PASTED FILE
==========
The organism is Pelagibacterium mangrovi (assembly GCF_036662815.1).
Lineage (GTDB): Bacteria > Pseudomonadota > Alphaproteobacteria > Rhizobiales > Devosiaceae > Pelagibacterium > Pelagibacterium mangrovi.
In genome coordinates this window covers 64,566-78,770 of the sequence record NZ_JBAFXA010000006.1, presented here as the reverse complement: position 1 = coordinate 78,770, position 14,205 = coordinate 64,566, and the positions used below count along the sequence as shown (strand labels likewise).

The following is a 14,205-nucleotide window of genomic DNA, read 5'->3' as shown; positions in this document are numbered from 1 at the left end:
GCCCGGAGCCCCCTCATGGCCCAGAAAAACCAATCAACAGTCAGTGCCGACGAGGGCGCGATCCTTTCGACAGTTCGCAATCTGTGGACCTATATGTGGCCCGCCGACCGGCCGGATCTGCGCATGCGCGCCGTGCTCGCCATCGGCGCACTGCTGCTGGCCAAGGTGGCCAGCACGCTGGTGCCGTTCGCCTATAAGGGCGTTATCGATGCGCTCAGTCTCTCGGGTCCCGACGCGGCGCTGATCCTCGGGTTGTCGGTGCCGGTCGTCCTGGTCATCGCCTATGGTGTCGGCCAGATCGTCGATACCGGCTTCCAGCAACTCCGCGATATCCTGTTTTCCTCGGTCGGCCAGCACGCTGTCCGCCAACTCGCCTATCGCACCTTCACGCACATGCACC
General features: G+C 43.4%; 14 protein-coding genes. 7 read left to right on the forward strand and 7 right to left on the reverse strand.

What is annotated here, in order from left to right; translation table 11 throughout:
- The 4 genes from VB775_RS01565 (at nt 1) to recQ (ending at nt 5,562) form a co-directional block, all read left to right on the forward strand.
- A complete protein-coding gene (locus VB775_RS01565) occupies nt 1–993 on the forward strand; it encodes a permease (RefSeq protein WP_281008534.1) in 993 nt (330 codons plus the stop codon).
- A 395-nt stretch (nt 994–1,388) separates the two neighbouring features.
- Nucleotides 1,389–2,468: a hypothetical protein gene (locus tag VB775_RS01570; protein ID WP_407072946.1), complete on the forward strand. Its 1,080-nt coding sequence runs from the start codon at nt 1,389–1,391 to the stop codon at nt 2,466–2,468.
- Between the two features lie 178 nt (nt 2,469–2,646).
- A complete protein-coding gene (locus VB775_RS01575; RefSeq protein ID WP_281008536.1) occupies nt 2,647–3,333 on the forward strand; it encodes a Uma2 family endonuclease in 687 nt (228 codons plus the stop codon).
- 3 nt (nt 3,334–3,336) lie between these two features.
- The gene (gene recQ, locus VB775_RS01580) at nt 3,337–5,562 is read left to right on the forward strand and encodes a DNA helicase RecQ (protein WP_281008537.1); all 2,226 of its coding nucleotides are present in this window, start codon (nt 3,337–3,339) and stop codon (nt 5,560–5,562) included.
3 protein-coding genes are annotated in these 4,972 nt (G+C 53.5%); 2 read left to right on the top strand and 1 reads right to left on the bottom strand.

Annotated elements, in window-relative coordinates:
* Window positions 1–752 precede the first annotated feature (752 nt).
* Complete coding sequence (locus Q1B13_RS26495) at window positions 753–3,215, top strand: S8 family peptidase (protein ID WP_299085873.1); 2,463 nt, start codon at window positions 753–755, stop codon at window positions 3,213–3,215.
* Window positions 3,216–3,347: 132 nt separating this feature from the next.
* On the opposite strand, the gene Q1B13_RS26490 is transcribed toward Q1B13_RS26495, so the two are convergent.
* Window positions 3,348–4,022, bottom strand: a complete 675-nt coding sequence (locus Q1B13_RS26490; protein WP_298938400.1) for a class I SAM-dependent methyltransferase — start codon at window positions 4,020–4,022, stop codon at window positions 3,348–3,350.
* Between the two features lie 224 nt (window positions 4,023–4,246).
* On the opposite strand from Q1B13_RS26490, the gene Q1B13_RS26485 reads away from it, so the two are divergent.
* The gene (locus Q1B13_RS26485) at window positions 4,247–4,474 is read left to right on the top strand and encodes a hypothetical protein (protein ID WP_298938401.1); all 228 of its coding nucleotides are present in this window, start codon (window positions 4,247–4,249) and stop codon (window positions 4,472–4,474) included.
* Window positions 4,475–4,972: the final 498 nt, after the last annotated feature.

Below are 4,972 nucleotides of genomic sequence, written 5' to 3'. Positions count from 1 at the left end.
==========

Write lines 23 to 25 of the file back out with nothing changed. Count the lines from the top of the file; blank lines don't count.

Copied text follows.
* Between the two features lie 224 nt (window positions 4,023–4,246).
* On the opposite strand from Q1B13_RS26490, the gene Q1B13_RS26485 reads away from it, so the two are divergent.
* The gene (locus Q1B13_RS26485) at window positions 4,247–4,474 is read left to right on the top strand and encodes a hypothetical protein (protein ID WP_298938401.1); all 228 of its coding nucleotides are present in this window, start codon (window positions 4,247–4,249) and stop codon (window positions 4,472–4,474) included.